Vajrakilaya is one of the most popular deities when it comes to destroying the obstacles. [

[[[Guru Rinpoche]]]] achieved enlightenment through practicing Yangdag Heruka but he first practiced Vajrakilaya to clean, or to clear the obstacles, and then, through that, he practiced the rest and then achieved whatever he wanted to achieve.

So, Vajrakilaya is known for clearing the obstacles.



Vajrakilaya is also known as being the embodiment of all the Buddha's activities.

At times, when we speak of Vajrakilaya, we speak of Vajrakilaya as if it is the wrathful form of Vajrasattva.

There are many, many great masters both in India and Tibet, but especially in Tibet, who have practiced Vajrakilaya, especially in the Nyingma lineage, and among the Kagyu and also within the Sakyapas . [among the three traditions] the Sakyapa, Tsharpa and Ngorpa.

The Sakyapa's main deity, besides Hevajra, is Vajrakumara or Vajrakilaya. To this day, one of His Holiness Sakya Trizin's main practices is Vajrakilaya.



Vajrakilaya is not just a simple deity.

There is a complete path from the ngondro to the developing meditation and completion meditation, everything. It has a complete path of its own.

There are many treasure teachings based on Vajrakilaya. For instance, there are treasure teachings from Jigme Lingpa, Ratna Lingpa, and Nyang-rel Nyima Ozer.

Not only are there treasure teachings, actually there is also the Indian lineage, just as there is the Hevajra Tantra, there is also a Vajrakilaya Tantra.

Jamyang Khyentse Wangpo, His Holiness Dilgo Khyentse Rinpoche, Dudjom Rinpoche, almost all the great lamas, especially within the Kagyu and Nyingma tradition, have each their own Vajrakilaya sadhana practice.


When we talk about Vajrakilaya, we talk about four kinds of dagger:


substance dagger,
compassion dagger,
bodhicitta dagger, and
wisdom dagger. Substance dagger,

we actually make purba, which is the substance.

We make it with a very special quality of wood or iron, and bless it with the proper Puja's, blessings, visualizations.

We keep it, and use it mainly to pierce the outer obstacles. Compassion dagger is basically the practice of compassion, and the object the dagger has to stab, the object to stab is sentient beings. You have to put it onto sentient beings.

And there is bodhicitta practice, the bodhicitta dagger, and that is another form mainly of practicing relative bodhicitta and ultimate bodhicitta together. We stab this dagger on methods.


Wisdom and method, method is the object. That's the complicated one.

And then lastly, the most important dagger is the dagger of wisdom.

That dagger, the wisdom, is the whole Ati-yoga teaching, such as the Dzogchen teachings, and this wisdom is stabbed on ignorance. This is the fourth.


During the Puja, we definitely try to include all of them, through visualizations, through mantras and through mudras.

It is believed and this is not some ordinary human being's talk, Guru Rinpoche himself said, .wherever the Vajrakilaya Puja is done, even that site will become auspicious, free from all kinds of outer, inner, and especially inner and secret suffering.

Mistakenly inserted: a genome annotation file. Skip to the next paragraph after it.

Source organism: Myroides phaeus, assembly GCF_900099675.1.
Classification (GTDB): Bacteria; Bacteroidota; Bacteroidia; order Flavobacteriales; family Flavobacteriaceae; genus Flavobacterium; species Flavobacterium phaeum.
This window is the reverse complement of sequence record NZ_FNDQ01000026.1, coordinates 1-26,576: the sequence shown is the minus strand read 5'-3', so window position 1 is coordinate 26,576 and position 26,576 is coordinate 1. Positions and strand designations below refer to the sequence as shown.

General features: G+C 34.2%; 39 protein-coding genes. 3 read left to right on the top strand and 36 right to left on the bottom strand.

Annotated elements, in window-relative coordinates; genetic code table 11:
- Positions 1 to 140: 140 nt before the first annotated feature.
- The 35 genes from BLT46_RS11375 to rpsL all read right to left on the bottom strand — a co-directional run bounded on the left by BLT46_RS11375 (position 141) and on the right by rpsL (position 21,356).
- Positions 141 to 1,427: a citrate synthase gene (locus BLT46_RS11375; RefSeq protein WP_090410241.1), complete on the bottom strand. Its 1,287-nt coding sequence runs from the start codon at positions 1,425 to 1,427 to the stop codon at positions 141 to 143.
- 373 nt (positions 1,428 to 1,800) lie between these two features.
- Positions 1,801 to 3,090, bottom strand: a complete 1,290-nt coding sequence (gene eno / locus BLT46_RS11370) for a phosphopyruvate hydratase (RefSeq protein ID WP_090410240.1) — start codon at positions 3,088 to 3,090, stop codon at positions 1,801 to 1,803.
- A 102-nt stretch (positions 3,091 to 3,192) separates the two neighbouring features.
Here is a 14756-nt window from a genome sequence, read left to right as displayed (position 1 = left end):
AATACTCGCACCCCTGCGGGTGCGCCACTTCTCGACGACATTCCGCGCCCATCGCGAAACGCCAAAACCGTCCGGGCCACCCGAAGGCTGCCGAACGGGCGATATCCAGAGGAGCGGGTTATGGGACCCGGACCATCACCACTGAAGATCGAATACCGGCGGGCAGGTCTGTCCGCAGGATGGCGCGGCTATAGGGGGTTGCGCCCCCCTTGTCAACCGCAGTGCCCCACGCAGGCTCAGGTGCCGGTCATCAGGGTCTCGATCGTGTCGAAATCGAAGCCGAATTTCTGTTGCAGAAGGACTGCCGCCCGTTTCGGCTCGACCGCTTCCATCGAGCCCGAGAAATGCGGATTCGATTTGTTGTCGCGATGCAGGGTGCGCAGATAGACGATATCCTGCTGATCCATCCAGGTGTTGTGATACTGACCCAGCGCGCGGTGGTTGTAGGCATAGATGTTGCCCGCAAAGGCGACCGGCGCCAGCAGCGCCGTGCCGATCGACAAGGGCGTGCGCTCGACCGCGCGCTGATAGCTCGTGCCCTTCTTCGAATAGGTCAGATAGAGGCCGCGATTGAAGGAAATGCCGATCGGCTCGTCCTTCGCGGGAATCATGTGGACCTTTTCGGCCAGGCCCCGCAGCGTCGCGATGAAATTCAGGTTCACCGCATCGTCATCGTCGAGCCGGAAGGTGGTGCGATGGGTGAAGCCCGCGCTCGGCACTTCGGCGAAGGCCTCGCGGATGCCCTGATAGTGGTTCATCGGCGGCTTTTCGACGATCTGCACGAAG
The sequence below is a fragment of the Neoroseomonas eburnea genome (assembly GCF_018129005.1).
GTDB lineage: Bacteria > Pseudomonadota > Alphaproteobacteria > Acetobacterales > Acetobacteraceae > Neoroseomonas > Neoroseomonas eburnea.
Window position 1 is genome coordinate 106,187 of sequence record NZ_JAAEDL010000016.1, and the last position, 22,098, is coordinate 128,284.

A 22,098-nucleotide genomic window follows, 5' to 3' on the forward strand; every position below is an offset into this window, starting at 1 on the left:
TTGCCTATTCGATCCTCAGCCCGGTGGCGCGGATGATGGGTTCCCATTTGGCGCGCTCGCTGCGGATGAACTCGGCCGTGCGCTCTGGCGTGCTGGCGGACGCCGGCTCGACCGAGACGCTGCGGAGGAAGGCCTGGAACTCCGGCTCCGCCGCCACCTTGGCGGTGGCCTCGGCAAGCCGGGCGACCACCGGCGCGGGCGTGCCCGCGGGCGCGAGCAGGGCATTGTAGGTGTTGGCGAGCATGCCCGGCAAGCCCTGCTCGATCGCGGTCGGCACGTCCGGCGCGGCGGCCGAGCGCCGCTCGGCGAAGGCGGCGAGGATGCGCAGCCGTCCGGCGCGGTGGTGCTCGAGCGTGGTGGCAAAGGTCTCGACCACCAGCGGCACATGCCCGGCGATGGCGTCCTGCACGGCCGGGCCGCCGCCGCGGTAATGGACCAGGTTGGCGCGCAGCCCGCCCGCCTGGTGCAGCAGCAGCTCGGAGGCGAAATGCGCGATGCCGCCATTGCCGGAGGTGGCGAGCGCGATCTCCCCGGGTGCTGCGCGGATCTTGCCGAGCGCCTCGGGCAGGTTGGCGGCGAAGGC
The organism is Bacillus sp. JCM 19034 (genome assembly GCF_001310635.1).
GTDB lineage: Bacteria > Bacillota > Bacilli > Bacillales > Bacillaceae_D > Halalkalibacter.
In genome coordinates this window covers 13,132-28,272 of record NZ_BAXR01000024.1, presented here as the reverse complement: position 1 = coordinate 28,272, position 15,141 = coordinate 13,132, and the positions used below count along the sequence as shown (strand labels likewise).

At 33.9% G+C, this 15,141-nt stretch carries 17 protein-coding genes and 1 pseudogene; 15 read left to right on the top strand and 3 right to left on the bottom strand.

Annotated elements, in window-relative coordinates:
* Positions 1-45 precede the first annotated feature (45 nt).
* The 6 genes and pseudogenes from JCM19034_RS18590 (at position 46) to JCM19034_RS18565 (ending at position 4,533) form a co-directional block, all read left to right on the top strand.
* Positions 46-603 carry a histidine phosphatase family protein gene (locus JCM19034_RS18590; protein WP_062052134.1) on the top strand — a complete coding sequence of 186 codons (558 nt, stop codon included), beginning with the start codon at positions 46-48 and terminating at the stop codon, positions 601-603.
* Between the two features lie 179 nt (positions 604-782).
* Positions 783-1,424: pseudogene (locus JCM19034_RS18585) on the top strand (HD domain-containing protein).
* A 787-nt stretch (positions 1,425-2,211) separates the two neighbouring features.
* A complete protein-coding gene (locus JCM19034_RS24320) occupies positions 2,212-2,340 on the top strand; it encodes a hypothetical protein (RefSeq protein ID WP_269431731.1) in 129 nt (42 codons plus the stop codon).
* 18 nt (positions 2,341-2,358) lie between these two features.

Those who are indirectly or directly connected to Vajrakilaya for certain, have a connection with Vajrakilaya, and gradually or immediately all obstacles will be dispelled and the ultimate result, which is the state of Vajrasattva can be obtained very soon.

________________



The great master Mipham Rinpoche [1846-1912] condenses the meaning of Vajrakilaya in the following words:


Suchness is the natural state of all phenomena
This is the great perfection free of duality.
Such nature is realised through individual awareness,
Which is the absolute kila - wisdom of awareness.

[It is called] Vajra as non-dual wisdom is indestructible,
And Kumara [Youth] as this the unchanging nature, free of decay.
This primordially all-pervading buddhanature
Resides as the absolute nature of all beings.

Through the skillful oral advice of the guru's insructions
And through the yoga of realising the natural ground of the intrinsic mind.
The manifestations of samsara and nirvana are brought under control,
Through piercing these phenomena with the kila of awareness.

Thus, the wisdom confidence that destroys [the illusions of] samsara and nirvana,
Steals the life force of the confusion so difficult to tame.
It fills the space of bliss with bodhicitta,
And it perfects appearance and existence as the mandala of the magical net.

Ema! May all sentient beings practice this yoga of the kila: The supreme activity-deity of all buddhas,
With the [retinue] of supreme sons and wrathful ones.
Gaining power over the emptiness life of samsara and nirvana,
May they all achieve the level of the Great Glorious One, in this very life!

Written by the one named Dhi on the twenty-third day in the second month of the Earth Monkey Year.









 The kīla (Sanskrit Devanagari: कील; IAST: kīla; Tibetan: ཕུར་བ, Wylie: phur ba, pronunciationThe Phurba (Vajrakilaya) chakra contains the essence, power and protection of Vajrakilaya, the wrathful Buddha that clears obstacles, especially those that are related to spirits.

The Phurba is a ritual dagger that represents Vajrakilaya.

As Vajrakilaya is a wrathful and protective form of Guru Rinpoche, his energies represent the unchangeable and indestructible, which is enlightenment itself and also eliminates ignorance, greed and hatred in the long run.

As it is the energy of an enlightened being, the chakra also has the ability to provide protection as well as transforming negative spirits and emotions into positive ones. between pur-ba and pur-pu, alt. transliterations:

phurpa,
phurbu or
phurpu) is a three-sided peg, stake, knife, or nail like ritual implement traditionally associated with Indo-Tibetan Buddhism, Bön, and Indian Vedic traditions. The kīla is associated with the

meditational deity (Srkt:ishtadevata, Tib. yidam) Vajrakīla ( वज्रकील) or Vajrakīlaya (Tib. Dorje Phurba).

Source